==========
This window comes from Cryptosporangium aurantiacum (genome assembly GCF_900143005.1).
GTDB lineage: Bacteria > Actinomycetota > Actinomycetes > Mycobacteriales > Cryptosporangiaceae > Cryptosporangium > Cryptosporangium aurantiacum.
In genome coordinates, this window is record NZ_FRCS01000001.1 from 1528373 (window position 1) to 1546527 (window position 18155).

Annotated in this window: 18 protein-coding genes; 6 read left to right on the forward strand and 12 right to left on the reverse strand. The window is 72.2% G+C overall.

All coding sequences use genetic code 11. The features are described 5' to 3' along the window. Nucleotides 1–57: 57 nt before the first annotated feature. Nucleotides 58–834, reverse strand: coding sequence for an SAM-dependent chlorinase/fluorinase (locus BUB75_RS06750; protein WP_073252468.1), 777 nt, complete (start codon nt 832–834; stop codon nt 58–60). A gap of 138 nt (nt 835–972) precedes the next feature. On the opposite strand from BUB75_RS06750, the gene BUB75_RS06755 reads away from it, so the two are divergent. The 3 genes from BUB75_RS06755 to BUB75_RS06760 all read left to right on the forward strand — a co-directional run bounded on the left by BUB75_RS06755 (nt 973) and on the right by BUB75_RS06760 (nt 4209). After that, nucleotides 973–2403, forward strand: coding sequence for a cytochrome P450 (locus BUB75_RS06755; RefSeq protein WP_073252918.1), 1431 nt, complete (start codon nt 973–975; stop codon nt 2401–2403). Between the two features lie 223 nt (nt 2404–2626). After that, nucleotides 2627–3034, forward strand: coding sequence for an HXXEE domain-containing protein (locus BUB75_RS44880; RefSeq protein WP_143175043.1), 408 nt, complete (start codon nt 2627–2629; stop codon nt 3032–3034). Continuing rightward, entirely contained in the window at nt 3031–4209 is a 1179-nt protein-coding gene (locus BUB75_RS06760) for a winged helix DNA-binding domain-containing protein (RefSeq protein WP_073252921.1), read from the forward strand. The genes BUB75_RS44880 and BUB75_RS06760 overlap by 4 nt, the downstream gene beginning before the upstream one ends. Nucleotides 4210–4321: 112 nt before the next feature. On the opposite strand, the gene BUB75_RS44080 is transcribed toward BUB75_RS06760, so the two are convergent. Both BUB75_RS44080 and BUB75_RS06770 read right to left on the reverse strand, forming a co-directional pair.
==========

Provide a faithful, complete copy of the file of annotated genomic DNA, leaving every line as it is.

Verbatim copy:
This window comes from Cryptosporangium aurantiacum (genome assembly GCF_900143005.1).
GTDB lineage: Bacteria > Actinomycetota > Actinomycetes > Mycobacteriales > Cryptosporangiaceae > Cryptosporangium > Cryptosporangium aurantiacum.
In genome coordinates, this window is record NZ_FRCS01000001.1 from 1528373 (window position 1) to 1546527 (window position 18155).

Annotated in this window: 18 protein-coding genes; 6 read left to right on the forward strand and 12 right to left on the reverse strand. The window is 72.2% G+C overall.

All coding sequences use genetic code 11. The features are described 5' to 3' along the window. Nucleotides 1–57: 57 nt before the first annotated feature. Nucleotides 58–834, reverse strand: coding sequence for an SAM-dependent chlorinase/fluorinase (locus BUB75_RS06750; protein WP_073252468.1), 777 nt, complete (start codon nt 832–834; stop codon nt 58–60). A gap of 138 nt (nt 835–972) precedes the next feature. On the opposite strand from BUB75_RS06750, the gene BUB75_RS06755 reads away from it, so the two are divergent. The 3 genes from BUB75_RS06755 to BUB75_RS06760 all read left to right on the forward strand — a co-directional run bounded on the left by BUB75_RS06755 (nt 973) and on the right by BUB75_RS06760 (nt 4209). After that, nucleotides 973–2403, forward strand: coding sequence for a cytochrome P450 (locus BUB75_RS06755; RefSeq protein WP_073252918.1), 1431 nt, complete (start codon nt 973–975; stop codon nt 2401–2403). Between the two features lie 223 nt (nt 2404–2626). After that, nucleotides 2627–3034, forward strand: coding sequence for an HXXEE domain-containing protein (locus BUB75_RS44880; RefSeq protein WP_143175043.1), 408 nt, complete (start codon nt 2627–2629; stop codon nt 3032–3034). Continuing rightward, entirely contained in the window at nt 3031–4209 is a 1179-nt protein-coding gene (locus BUB75_RS06760) for a winged helix DNA-binding domain-containing protein (RefSeq protein WP_073252921.1), read from the forward strand. The genes BUB75_RS44880 and BUB75_RS06760 overlap by 4 nt, the downstream gene beginning before the upstream one ends. Nucleotides 4210–4321: 112 nt before the next feature. On the opposite strand, the gene BUB75_RS44080 is transcribed toward BUB75_RS06760, so the two are convergent. Both BUB75_RS44080 and BUB75_RS06770 read right to left on the reverse strand, forming a co-directional pair.